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  1. #1
    Member
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    Jun 2003
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    Madison, WI, USA
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    Hi,

    So I was working on redesigning one of my sites the other day (sort of) and came up with something that looked halfways decent: http://www.rctech.net/redesign/
    (note that there's not actually a review there, it was just a test of the page)

    On my fancy computers at home, everything looks fine and dandy and great. However, when I looked at it at work, there was a visible border around the two JPGs featured on the page (the car photos), while the GIFs had no such issue. At 65536 colors this happened; in True Color (or 16.7 mil) it did not.

    In most cases in the past, I have never worried about "web safe" colors, since most of what I do is either interface design, or for companies whose designs are already set in stone -- I'm more of a script/database guy than a graphic designer (hence my crappy looking graphics... haha)

    Which brings me to my question: suppose I am saving a JPG for the web like that. What kind of special steps do I go through to make sure that it's going to look OK on most/all browsers? Any other recommendations to follow?
    futureal@rctech.net | R/C Tech

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  3. #2
    Senior Member Brak's Avatar
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    Okay, I chekced the site on my computer, 32, 24, 16bit and 256 colors. The only time I noticed anything was at 256 - and to design for that is unreasonable as everything looks like @$$.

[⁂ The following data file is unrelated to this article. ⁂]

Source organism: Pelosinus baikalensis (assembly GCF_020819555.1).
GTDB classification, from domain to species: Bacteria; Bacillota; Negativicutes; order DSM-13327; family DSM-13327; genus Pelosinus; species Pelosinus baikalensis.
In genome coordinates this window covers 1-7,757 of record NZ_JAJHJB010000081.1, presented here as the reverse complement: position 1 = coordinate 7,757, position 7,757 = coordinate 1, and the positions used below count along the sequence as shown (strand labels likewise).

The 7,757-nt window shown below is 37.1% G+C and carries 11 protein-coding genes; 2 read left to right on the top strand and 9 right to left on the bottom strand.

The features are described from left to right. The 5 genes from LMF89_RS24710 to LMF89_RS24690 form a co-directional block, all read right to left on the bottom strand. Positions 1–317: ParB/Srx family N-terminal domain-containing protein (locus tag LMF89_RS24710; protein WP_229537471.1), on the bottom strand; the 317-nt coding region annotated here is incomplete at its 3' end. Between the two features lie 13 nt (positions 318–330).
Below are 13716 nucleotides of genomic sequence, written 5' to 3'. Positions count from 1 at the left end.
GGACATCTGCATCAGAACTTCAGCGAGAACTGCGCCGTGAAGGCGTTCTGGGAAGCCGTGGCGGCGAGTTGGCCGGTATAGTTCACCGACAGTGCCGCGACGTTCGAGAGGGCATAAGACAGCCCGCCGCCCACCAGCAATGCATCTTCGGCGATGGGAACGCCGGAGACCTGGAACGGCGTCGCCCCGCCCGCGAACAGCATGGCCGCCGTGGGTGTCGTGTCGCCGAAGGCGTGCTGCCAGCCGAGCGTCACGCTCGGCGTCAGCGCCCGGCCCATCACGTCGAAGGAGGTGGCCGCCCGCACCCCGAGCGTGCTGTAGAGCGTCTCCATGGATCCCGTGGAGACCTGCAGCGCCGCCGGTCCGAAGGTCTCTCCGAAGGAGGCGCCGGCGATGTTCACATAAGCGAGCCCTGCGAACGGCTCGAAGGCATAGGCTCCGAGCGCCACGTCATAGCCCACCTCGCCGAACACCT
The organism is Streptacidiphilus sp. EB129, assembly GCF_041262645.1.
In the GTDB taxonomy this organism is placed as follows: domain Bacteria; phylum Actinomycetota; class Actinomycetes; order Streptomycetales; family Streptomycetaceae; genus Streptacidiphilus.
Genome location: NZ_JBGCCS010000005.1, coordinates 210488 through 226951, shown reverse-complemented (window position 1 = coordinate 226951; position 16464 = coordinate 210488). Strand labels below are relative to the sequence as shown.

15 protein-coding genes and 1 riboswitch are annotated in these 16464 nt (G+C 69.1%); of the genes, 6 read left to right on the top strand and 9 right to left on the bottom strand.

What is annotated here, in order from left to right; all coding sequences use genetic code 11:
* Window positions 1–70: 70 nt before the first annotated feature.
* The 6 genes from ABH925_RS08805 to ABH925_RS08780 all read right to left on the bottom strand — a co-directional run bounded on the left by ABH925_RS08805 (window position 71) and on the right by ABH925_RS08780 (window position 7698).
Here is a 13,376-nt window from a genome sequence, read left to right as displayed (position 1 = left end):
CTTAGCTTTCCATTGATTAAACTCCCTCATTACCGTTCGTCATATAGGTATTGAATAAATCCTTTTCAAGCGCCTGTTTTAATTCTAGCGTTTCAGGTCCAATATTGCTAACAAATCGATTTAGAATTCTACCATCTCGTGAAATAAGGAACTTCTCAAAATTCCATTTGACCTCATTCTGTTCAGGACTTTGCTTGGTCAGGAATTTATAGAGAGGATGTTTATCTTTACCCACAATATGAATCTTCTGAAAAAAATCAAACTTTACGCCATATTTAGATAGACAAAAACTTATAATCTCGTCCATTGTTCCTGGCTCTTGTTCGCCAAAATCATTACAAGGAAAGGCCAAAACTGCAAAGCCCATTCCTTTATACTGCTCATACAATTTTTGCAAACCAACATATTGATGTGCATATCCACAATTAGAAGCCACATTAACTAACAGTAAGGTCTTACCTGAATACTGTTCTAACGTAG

The reason is that GIFs are 256 colors while JPGs are 16bit (I think, might be 24). Color-safe palete refers to using HTML color codes (Like #FFFFFF etc) As different OSes may interpret differnt hexes NOT colorsafe to be different hues on different machines.

    Then again, due to monitor setings iit's almost impossible to give your site the true color you see it as. I've worked with manipulating photos for the web - and eventually you just have to kind of go for an "average" color between monitors as a very purple piece may very well look blue on another. Then there's the whole CRT vs LCD issue...

    My reccomendation: Keep it - it's fine.
    Kyle Neath: Rockstar extraordinare
    The blog | The poetry site | The Spore site

  4. #3
    Member
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    Jun 2003
    Location
    Madison, WI, USA
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    You're right.

    After some browsing, I found a well-written and somewhta fascinating article on web-safe colors: http://hotwired.lycos.com/webmonkey/...html?tw=design

    The problem is as I experienced, at 65,536 (16 bit) color depth, a.k.a. High Color. An interesting excerpt:

    There are no shared colors between high color (15- or 16-bit) and true color (24-bit) depths. 24-bit is the full palette, and this is the palette we use with design programs such as Photoshop. 8-bit is a subset of that 24-bit palette. The old 216-websafe palette is a subset of the 8-bit palette, identified for browser and operating system compatibility. But the 15-bit and 16-bit palettes are not subsets of the 24-bit palette; they are entirely distinct palettes. So no matter which color you choose when you're designing (excluding black and white), you cannot choose a color that exists both in the 24-bit palette and in either the 15- or 16-bit palettes.
    Maybe somebody else will find this useful at some point.
    futureal@rctech.net | R/C Tech

  5. #4
    Member screenweb's Avatar
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    Surrey, UK
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    1452
    Looks fine to me. I think most modern PC's shouldn't have a problem.

    I've never really considered colouring on my pages, maybe I should


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